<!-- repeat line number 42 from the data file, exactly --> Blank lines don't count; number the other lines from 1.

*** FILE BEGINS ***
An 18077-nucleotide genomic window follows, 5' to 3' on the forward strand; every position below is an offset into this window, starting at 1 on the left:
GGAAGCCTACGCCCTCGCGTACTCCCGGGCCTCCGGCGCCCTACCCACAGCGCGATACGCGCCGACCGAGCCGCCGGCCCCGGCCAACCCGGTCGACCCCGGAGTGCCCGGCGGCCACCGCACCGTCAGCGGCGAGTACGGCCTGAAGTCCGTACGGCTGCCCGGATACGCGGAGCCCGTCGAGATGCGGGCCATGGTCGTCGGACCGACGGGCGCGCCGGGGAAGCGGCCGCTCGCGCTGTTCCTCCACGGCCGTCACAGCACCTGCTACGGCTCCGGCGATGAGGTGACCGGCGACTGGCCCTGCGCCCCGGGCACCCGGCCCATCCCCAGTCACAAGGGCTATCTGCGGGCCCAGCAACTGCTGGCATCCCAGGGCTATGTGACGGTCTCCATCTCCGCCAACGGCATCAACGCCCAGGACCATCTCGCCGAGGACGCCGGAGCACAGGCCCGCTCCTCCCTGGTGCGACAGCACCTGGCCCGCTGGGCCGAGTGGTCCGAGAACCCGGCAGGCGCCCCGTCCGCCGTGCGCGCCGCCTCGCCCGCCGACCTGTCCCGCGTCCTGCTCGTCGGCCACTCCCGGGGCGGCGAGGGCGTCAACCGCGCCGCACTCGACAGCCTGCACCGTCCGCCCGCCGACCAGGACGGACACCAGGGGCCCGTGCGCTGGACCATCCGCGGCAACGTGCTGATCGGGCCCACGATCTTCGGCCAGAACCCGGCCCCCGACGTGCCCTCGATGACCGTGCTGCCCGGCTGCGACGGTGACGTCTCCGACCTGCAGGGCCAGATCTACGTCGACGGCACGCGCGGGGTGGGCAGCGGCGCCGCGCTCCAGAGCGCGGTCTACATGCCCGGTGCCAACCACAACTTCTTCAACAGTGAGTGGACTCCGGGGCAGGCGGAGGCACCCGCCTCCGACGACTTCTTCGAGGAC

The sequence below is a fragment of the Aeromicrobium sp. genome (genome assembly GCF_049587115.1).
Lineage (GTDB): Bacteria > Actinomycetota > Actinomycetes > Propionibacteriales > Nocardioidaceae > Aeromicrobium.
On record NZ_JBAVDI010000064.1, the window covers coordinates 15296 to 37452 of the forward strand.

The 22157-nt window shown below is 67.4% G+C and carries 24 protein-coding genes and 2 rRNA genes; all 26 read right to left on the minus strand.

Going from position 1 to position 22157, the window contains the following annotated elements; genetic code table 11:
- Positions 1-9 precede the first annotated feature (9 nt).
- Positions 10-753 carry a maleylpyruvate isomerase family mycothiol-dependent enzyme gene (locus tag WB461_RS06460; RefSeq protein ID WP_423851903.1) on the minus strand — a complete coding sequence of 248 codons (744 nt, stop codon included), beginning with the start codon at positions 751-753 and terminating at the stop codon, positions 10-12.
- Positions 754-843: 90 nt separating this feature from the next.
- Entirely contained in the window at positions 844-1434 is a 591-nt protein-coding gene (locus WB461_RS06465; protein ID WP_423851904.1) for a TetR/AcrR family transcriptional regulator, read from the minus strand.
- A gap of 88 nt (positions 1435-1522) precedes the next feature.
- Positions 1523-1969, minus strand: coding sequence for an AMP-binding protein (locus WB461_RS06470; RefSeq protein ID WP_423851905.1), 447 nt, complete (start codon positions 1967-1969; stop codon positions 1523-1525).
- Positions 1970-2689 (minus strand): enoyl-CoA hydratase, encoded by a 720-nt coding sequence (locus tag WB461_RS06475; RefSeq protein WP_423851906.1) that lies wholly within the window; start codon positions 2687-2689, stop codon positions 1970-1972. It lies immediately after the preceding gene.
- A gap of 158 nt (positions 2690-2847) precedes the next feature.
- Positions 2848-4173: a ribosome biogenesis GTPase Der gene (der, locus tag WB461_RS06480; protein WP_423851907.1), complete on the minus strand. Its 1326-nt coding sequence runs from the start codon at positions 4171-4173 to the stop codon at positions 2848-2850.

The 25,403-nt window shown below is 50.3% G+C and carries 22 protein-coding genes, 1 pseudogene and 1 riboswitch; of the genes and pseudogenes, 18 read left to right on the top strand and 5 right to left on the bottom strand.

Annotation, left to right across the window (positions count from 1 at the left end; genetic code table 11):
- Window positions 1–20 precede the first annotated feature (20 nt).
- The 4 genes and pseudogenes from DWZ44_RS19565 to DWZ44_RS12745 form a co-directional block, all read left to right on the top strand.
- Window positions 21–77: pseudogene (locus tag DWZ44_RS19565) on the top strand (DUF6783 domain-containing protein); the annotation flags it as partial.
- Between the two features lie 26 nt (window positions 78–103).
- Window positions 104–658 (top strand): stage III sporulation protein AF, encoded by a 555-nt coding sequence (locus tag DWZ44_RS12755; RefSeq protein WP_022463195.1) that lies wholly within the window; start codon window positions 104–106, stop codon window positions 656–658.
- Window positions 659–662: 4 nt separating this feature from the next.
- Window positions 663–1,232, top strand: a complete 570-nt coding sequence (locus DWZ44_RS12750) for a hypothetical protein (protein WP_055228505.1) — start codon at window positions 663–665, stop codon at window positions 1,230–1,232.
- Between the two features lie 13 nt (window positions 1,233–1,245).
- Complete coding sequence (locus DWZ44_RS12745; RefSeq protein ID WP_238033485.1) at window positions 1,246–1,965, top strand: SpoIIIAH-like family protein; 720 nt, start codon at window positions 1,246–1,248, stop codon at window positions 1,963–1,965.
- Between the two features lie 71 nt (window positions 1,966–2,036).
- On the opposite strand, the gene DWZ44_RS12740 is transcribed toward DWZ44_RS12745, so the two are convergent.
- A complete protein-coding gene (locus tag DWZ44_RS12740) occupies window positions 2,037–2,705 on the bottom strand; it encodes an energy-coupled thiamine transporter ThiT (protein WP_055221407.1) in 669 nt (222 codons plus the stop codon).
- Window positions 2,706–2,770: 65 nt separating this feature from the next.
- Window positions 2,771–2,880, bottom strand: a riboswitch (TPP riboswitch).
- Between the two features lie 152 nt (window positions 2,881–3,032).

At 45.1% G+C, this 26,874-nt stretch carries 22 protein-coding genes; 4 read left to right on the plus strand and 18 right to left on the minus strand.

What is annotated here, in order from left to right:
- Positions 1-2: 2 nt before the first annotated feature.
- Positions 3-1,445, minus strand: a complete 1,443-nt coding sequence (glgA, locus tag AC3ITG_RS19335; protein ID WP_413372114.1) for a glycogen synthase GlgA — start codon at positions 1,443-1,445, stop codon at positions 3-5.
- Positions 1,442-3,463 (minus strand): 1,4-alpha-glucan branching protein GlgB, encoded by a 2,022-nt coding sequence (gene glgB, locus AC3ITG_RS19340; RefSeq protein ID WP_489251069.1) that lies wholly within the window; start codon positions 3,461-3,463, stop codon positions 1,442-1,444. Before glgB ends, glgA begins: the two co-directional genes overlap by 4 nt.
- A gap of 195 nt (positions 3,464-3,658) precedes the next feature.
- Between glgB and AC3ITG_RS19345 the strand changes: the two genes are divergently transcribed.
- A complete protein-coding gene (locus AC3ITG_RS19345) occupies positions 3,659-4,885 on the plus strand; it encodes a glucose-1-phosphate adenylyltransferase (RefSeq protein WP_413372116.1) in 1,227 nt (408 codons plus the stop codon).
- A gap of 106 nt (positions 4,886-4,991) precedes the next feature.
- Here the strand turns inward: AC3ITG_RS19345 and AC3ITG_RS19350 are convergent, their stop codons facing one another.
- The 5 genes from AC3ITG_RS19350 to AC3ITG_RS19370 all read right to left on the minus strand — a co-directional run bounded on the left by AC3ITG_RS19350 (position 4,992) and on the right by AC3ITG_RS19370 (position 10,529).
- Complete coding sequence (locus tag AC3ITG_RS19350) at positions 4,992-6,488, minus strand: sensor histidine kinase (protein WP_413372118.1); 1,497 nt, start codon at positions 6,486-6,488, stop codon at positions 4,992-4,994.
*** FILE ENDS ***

- A gap of 106 nt (positions 4,886-4,991) precedes the next feature.